Multiple global logistics giants have laid off many employees. Is "winter" coming?
Logistics giants have collectively laid off employees, the total number of layoffs involving nearly 10,000 people. On the one hand, the market demand is sluggish, the performance report is difficult to see, the scale of layoffs become the first step to reduce costs and increase efficiency. On the other hand, investors are anxious for investment returns, and pressure on logistics companies has become the direct driver behind the layoffs.
In June 2022, logistics giant DBSchenker announced that it was laying off 130 employees in the U.S. In July 2022, news broke that GXO Logistics, a global leader in contract logistics, would close a warehouse in Wisconsin and fire 144 employees. Logistics giants Geodis and Ceva have also filed layoff documents, planning to cut a total of about 450 employees by Sept. 30.
Last November, according to sources familiar with the matter, Robinson, North America's largest third-party logistics company, was laying off 1,000 to 1,200 employees in global logistics, most of them at the top management level (vice president and general manager level). At the beginning of this year in the company worked for 24 years of the chief executive officer was also fired due to poor performance.
Not only management, but also the front line is being laid off. Amazon, the largest e-commerce and logistics giant in the U.S., which is also a Fortune 500 company, has been laying off 18,000 employees since November 2022, closing logistics warehouses and halting projects such as unmanned deliveries.
In addition, in January this year, Flexport also announced a global layoff plan of 20%, involving operational services, sales, products and other departments, about 600 people are affected. Among them, 60% of the employees in the product department may be affected. The head of the company said in this regard that the global macro economy and the decline in trade volume had an impact on its business.
Not long ago, FedEx announced a new round of layoffs will cut more than 10% of its managers and supervisors team, while saying it has cut 12,000 employees since announcing layoffs last June to save costs. in February, UPS, the world's largest package delivery company, also joined the ranks of layoffs, starting to cut some drivers across the United States.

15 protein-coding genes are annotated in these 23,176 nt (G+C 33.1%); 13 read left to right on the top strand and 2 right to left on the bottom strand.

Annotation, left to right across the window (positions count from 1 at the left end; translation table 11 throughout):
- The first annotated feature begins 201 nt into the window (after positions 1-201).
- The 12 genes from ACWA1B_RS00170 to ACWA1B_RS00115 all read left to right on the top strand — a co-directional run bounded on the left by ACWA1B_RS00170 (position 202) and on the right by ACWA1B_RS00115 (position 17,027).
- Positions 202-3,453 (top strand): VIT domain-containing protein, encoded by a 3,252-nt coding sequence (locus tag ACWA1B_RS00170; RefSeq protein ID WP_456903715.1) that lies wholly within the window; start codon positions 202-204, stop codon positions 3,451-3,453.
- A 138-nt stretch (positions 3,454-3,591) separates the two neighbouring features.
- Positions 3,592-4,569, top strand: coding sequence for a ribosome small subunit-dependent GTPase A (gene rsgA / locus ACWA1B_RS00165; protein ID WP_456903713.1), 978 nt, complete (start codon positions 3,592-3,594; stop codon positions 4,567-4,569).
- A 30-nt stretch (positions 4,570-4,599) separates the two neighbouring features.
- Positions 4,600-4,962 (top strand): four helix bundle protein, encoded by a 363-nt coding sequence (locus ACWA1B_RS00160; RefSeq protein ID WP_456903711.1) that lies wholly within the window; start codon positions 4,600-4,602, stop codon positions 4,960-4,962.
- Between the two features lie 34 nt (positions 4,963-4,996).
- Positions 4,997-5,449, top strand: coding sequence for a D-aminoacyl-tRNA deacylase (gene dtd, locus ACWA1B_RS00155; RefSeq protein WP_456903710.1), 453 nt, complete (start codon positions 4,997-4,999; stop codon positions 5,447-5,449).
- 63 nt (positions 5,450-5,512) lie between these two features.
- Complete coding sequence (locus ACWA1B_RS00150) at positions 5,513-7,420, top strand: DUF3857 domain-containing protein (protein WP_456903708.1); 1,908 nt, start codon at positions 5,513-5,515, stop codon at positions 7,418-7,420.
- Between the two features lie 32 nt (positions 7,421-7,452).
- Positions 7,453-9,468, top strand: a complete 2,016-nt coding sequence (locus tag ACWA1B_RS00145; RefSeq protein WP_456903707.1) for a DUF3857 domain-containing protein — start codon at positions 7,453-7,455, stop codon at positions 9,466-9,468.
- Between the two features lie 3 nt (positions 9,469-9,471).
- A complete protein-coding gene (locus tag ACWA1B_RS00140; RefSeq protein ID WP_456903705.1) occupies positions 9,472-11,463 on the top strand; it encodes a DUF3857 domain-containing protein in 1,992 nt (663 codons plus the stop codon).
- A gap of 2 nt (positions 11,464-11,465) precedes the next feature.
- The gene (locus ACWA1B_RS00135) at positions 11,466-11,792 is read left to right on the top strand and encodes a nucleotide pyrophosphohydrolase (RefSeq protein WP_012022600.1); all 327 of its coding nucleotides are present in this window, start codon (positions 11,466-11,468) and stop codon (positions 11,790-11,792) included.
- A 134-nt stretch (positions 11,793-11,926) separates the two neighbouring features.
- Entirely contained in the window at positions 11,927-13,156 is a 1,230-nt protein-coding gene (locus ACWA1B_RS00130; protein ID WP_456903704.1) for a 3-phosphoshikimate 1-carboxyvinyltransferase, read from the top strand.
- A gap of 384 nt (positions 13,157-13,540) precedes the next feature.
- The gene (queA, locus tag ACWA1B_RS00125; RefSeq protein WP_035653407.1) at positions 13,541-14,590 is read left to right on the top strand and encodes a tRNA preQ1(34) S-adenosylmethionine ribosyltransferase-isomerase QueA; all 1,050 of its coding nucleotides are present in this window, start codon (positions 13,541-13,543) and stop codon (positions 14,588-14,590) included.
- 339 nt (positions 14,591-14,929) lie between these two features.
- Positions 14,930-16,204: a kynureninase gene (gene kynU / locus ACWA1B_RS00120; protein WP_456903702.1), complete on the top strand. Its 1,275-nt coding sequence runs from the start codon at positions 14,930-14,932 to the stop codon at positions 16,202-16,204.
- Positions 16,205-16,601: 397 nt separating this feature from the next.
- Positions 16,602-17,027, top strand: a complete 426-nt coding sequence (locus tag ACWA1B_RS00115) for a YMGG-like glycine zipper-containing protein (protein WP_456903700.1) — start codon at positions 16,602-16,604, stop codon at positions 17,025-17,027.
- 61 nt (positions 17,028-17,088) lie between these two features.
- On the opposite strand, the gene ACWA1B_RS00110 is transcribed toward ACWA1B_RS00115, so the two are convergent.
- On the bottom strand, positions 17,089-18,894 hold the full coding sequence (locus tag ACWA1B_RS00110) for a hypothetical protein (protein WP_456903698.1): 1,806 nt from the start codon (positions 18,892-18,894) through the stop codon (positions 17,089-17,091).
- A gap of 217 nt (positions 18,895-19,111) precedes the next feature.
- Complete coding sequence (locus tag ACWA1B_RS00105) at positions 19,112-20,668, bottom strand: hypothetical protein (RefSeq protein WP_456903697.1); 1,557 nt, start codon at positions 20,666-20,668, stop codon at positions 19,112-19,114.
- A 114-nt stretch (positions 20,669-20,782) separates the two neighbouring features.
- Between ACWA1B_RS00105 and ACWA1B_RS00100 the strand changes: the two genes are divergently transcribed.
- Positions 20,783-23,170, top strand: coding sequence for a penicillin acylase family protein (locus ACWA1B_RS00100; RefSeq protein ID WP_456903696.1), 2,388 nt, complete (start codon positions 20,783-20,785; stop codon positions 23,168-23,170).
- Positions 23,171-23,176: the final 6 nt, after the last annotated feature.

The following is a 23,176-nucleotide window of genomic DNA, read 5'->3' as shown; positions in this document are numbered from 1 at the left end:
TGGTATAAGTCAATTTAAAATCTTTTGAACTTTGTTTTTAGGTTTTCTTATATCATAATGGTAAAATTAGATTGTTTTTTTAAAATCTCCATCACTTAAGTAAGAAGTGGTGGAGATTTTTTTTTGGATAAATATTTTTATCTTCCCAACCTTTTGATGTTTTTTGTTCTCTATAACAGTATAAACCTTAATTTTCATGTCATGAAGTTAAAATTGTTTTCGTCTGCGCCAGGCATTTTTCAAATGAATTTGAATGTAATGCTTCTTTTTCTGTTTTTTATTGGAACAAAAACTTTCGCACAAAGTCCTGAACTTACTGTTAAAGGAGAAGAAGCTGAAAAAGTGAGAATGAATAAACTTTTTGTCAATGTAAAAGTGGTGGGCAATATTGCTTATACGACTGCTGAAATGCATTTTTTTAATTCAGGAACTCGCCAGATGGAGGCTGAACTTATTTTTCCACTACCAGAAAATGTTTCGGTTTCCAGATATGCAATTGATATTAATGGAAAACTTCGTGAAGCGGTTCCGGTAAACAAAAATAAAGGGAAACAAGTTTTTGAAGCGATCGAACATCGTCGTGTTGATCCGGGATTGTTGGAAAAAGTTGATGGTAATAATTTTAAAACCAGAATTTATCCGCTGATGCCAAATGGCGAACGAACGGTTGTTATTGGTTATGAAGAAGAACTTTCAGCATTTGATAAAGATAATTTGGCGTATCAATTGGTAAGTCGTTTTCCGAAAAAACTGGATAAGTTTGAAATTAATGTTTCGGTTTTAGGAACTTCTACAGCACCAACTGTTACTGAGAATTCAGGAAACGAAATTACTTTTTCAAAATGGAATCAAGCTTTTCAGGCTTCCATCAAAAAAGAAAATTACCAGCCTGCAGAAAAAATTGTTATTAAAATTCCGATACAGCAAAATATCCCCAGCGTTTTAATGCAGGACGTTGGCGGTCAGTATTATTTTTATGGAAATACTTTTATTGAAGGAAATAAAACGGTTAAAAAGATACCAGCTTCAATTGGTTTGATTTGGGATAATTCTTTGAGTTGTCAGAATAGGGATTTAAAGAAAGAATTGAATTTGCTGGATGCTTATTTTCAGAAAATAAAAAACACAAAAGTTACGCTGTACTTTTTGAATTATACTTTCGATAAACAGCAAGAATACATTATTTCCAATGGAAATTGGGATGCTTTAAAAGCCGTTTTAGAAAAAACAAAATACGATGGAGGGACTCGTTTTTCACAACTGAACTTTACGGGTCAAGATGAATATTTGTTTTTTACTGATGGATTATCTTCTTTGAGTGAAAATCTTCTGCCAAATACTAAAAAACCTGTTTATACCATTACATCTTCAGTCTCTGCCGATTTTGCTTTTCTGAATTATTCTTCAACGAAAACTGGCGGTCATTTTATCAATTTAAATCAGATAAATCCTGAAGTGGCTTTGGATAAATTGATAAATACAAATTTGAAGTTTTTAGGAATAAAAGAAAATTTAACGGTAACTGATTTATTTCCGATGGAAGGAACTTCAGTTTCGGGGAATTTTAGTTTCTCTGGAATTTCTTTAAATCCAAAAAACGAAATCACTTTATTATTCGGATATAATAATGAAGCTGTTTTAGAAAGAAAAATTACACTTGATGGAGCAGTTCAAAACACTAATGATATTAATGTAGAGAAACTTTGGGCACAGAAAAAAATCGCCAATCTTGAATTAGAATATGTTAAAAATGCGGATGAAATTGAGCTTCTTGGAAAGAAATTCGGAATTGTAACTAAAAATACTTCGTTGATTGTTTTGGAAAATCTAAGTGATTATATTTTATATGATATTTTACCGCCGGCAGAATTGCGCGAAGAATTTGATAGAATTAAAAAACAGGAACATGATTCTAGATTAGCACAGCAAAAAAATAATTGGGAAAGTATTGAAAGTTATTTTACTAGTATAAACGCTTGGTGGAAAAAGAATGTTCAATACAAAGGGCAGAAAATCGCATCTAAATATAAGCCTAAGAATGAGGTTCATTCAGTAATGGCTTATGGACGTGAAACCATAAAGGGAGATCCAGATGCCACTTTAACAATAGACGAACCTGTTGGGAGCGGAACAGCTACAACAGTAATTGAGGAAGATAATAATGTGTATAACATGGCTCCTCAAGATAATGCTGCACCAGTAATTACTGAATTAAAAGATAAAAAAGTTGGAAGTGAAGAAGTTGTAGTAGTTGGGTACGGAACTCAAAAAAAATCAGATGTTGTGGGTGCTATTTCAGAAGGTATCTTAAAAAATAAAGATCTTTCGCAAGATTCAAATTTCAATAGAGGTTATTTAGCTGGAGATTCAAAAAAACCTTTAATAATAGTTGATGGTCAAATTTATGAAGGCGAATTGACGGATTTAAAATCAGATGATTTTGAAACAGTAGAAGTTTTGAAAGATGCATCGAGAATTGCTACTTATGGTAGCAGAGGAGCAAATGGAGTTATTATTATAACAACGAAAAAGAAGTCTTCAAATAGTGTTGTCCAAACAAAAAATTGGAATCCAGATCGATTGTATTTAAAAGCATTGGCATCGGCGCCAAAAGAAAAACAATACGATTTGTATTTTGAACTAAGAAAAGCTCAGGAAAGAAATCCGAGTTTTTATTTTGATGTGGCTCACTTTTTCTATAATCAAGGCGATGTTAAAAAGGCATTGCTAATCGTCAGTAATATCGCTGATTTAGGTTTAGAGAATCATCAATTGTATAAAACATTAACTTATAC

From a box hard to find to empty boxes piling up, the shipping industry into the "era of grabbing goods"
In 2021, global demand for shipping soared, with high freight rates and serious congestion, and containers used for shipping transportation became in demand. However, two years later, maritime demand entered a low point, freight prices fell back to the level before the epidemic, global capacity and containers are a serious surplus. In major ports around the world, empty containers were piling up.
The Shanghai Shipping Exchange Shipping Index chart shows that China's export container freight index has fallen sharply since last year and has now almost fallen to the thin level of 2019.
For the reasons behind the surplus of containers, industry analysis that, on the one hand, the current export volume from Southeast Asia to Europe and the United States is rising rapidly, resulting in a reduction in domestic exports. On the other hand, because the year before did not wait for the export order outbreak, many factories early vacation, empty containers can not be transferred out in time, thus causing a backlog of empty boxes at the port, and after the year was the off-season, the export volume is not high, so the empty boxes continue to accumulate. According to the situation in previous years, exports should rise after March.
DHL's "Ocean Freight Market Outlook 2023" report forecasts that sluggish consumer behavior will continue to affect demand at least through the first half of 2023. Ocean carriers are trying to limit the influx of capacity to stabilize freight levels.
Orders are down and the fight for cargoes remains central to alleviating empty container piles. In the first half of the year also do not rule out shipping companies will launch initiatives to focus on market share, when the market price may have a certain degree of decline. And once the demand recovery, the growth of cargo volume, the stage as well as regional price competition situation will be moderated.